Can We Fix a Century of Green Card Backlogs?

Slow-growing U.S. green card caps, delays and waste have characterized the system for a century, and are only worsening under politically polarized immigration laws.

Slow-growing U.S. green card caps, delays and waste have characterized the system for a century, and are only worsening under politically polarized immigration laws.

At a Friday, March 1 Ethnic Media Services briefing, immigration policy experts discussed how we have reached our present crisis, economically sound solutions and the human cost of our current system.

A century of green card caps

In 2024, 1.1 million people are expected to receive green cards from 35 million pending applications. In other terms, only about 3% of the people who have submitted green card applications will receive permanent status.

This low approval rate owes not to the convoluted process of applying for a green card but to green card caps, said David J. Bier, Associate Director of Immigration Studies at the Cato Institute. Until 1922, when backlogs began, about “98% of the applicants who tried to get the then-equivalent of legal permanent residence were approved.”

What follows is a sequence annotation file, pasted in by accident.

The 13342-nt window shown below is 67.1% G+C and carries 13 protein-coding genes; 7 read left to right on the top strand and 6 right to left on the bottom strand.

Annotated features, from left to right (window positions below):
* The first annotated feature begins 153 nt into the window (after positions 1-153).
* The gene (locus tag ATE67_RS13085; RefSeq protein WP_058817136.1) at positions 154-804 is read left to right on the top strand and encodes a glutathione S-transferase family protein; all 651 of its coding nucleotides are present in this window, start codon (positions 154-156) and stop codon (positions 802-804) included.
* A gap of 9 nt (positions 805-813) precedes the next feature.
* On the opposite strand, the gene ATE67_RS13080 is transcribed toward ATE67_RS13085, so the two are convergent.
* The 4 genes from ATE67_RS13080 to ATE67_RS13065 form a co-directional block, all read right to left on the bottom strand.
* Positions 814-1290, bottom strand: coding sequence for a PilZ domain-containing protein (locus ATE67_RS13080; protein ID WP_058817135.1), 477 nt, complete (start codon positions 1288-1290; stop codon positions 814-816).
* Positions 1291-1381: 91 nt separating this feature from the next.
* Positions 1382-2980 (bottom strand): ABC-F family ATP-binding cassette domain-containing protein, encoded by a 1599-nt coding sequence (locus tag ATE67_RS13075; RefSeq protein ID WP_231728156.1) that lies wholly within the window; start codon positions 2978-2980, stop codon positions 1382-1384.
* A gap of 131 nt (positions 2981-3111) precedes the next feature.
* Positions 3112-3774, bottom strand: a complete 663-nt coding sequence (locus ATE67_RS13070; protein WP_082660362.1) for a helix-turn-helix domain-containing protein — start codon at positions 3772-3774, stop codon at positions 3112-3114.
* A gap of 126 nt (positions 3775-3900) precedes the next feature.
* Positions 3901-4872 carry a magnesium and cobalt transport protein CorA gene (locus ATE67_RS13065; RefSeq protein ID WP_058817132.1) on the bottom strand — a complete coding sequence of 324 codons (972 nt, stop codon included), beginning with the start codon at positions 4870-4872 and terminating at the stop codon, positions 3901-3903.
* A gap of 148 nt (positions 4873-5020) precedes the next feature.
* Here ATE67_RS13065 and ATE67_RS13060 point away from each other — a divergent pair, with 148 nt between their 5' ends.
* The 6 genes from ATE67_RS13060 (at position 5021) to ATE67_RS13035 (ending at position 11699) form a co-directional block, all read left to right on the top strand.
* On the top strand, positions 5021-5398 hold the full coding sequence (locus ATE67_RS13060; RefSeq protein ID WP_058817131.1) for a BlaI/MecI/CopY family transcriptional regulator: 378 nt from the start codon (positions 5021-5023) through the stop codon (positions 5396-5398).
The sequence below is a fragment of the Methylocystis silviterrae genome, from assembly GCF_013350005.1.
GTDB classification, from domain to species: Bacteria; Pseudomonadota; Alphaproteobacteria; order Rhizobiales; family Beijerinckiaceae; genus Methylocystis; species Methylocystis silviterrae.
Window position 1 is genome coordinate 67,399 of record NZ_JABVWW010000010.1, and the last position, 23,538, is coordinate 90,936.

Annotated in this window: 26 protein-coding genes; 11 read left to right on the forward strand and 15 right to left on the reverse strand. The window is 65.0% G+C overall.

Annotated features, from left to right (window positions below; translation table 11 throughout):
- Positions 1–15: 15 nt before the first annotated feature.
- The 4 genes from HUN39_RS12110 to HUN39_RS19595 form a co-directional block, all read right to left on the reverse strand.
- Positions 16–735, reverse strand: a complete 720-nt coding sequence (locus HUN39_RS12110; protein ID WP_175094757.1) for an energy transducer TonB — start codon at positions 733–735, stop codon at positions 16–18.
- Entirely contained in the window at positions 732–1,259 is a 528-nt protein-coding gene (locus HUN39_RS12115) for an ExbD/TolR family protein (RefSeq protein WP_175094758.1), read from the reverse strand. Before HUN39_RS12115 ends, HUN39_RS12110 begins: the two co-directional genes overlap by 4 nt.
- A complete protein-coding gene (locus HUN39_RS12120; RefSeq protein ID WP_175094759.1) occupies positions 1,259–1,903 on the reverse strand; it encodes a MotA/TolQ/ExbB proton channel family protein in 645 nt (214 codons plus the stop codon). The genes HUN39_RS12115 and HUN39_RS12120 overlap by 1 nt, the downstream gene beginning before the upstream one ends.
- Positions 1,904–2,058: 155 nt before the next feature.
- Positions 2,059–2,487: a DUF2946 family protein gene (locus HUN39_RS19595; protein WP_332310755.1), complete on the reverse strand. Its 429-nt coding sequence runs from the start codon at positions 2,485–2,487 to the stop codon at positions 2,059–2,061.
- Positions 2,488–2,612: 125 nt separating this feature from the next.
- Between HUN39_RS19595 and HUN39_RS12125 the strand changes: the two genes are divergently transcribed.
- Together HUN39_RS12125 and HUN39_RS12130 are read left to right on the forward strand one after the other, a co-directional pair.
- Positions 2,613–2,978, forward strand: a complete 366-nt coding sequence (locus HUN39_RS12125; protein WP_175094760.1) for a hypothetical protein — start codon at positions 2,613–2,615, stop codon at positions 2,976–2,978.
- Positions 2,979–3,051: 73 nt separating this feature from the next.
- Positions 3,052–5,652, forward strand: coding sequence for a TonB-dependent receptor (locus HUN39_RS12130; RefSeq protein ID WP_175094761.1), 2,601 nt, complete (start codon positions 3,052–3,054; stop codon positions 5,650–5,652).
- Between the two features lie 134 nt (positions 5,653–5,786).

By the mid-1920s, the approval rate was about 50% due to the Immigration Act of 1924, setting “very low numerical limits based on country of birth, particularly restricting legal immigration from Eastern Europe and Asia. In the early ‘30s, we adopted a later phased-out public charge rule that banned almost all applicants,” explained Bier. Approvals remained below 20% during and after World War II, “and this is how we got from open borders to what we have now, which is almost closed borders — a 98% approval rate down to 3% for the last few years.”

Green card applications in 2019 and 2023-24. (Credit: David Bier / The Cato Institute.)
Green card applications in 2019 and 2023-24. (Credit: David Bier / The Cato Institute.)

Despite the fact that green card applications have more than tripled from about 10 million in 1996 to 35 million now, modern caps — which were originally set by the Immigration Act of 1990 — have barely risen, from 357,000 annually in 1922 to just over 575,000 in 2024.

“The caps are arbitrarily determined by the President in consultation with Congress, they have no basis in reality,” said Bier.